Her polar bear prints, Loretta Bradfield says, sell like hotcakes. Can’t keep them in stock.
Like all Bradfield’s artwork, the colors in “Spirited,” as the bear is titled, are cheerful and extraordinarily vivid, and there’s good reason for that — the 26-year-old White Lake artist paints with melted Crayola crayons.
Bradfield likes to joke that she's "the world’s only melted-crayon artist,” She adds, “it produces pretty much the brightest artwork you’ll ever find. Crayon holds pigment better than oil paints.”
Her originality and talent won Bradfield a blue ribbon at Detroit’s Maker Faire in late July, a coveted award that honors what the DIY festival website calls “unusual creativity, ingenuity and innovation.”
It was gratifying recognition for the young artist who specializes in a particularly sunny strain of pop art, and works in a medium often dismissed by the gallery elite. Even more, it vindicated the approach she seized on four years ago while struggling with a temporarily disfiguring illness.
Bradfield’s fine now, but for four years in her early 20s one whole side of her face turned blotched and bloody.
“It was bad,” she says. “Think ‘Phantom of the Opera’ bad.”
Working at Subway years ago, a customer asked to be served “by someone without leprosy.” “I felt like a talking zombie,” Bradfield says. Her husband, Charles, took down all the mirrors in their house to try to protect her.
Every dermatologist said it was rosacea, until a new doctor last year — her seventh — identified the affliction as a rare case of facial ringworm. She was cured in less than a week, though her skin’s taken months to get back to normal.
Bradfield, who also works as an illustrator, started painting with melted crayons when things still looked hopeless. The work and the intense colors pulled her through, she says, and helped with her psychic recovery.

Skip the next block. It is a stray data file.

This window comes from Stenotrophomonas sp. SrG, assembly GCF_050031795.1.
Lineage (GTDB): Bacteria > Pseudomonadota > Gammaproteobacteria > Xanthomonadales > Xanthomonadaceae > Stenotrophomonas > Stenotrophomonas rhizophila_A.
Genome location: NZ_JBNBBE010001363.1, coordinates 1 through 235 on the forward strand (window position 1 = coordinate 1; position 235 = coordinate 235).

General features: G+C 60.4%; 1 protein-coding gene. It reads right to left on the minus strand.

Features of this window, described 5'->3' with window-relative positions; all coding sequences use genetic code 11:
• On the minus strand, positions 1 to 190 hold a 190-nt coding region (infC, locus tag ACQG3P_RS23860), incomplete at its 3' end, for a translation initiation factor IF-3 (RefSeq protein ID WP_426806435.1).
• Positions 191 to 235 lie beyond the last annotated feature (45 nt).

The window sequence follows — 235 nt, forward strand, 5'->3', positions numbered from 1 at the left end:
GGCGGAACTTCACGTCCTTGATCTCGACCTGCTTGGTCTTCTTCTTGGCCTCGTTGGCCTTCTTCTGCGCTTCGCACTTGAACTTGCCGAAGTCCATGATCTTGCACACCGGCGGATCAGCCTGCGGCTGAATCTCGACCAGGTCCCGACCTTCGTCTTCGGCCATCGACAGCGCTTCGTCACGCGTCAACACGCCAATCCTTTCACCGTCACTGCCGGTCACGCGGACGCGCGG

“Having been sick, I’m not afraid to be who I am,” Bradfield says. “I use rainbow-like colors as much as I can. My trademark is whimsical, bright, happy and different.”
Her 4-year-old, Brooke, tells friends her mommy paints in rainbows.
Bradfield did the illustrations for a forthcoming children’s book by WXYZ-TV (Channel 7) news reporter Tara Edwards, who calls her brilliant.
“I knew Loretta was a great artist before,” Edwards says, “but when I saw her new work — she’s sort of created this new medium with melted crayons — I was blown away.”
Bradfield works mostly with animals — bears, frogs, whales and two specific wild mustangs named Picasso and Van Gogh from a herd in Sand Wash Basin, Colorado. When painting the latter, she placed him right in the midst of Van Gogh’s “Starry Night.”
A lover of horses, rainbows, and whimsy, White Lake artist Loretta Bradfield demonstrates her technique for turning Crayolas into colorful canvases.
You can see why her work would attract attention. At The Henry Ford, senior manager of national events Shauna Wilson notes there were 2,000 participants in this year’s Maker Faire, but only 60 won blue ribbons, adding, “Loretta did a really nice job at the Faire!”
Bradfield, who also participated in last year’s ArtPrize and will be at the Michigan State Fair next month in Novi, first got her big idea from an online picture of a box of melted crayons. “I called my mom and said, ‘We can do better than that,’ ” she says.
Bradfield paints with a heat gun, not a brush, and crayons that “me and my O.C.D. friends” peel while watching TV movies. Her work for Maker Faire? That consumed 2,000 crayons.
Technique is everything. A heat gun set to 70 degrees, she says, will melt white crayons, while dark blue and black require up to 140 degrees.
“Put the slightest bit of heat on white crayon and it turns into water,” she says. “You have to understand it’s going to go crazy on you.” Inevitably, the paraffin occasionally goes where you don’t want it, but Bradfield says she embraces that as part of the artistic method.
Bradfield says the melted crayon initially looks kind of messy on the canvas. “But then you dry it with blow drier,” she says, “and it turns beautiful.”
Her study of the polar bear at the Detroit Zoo, “Spirited,” bears that out, with its remarkably rich palette of turquoise, blue and reddish-brown.
It got a lot of attention at Maker Faire, Bradfield says. One woman marched right up and announced, “I know this polar bear. I work at the zoo, and this is our polar bear.”
Bradfield laughs. “I was shocked she could tell!”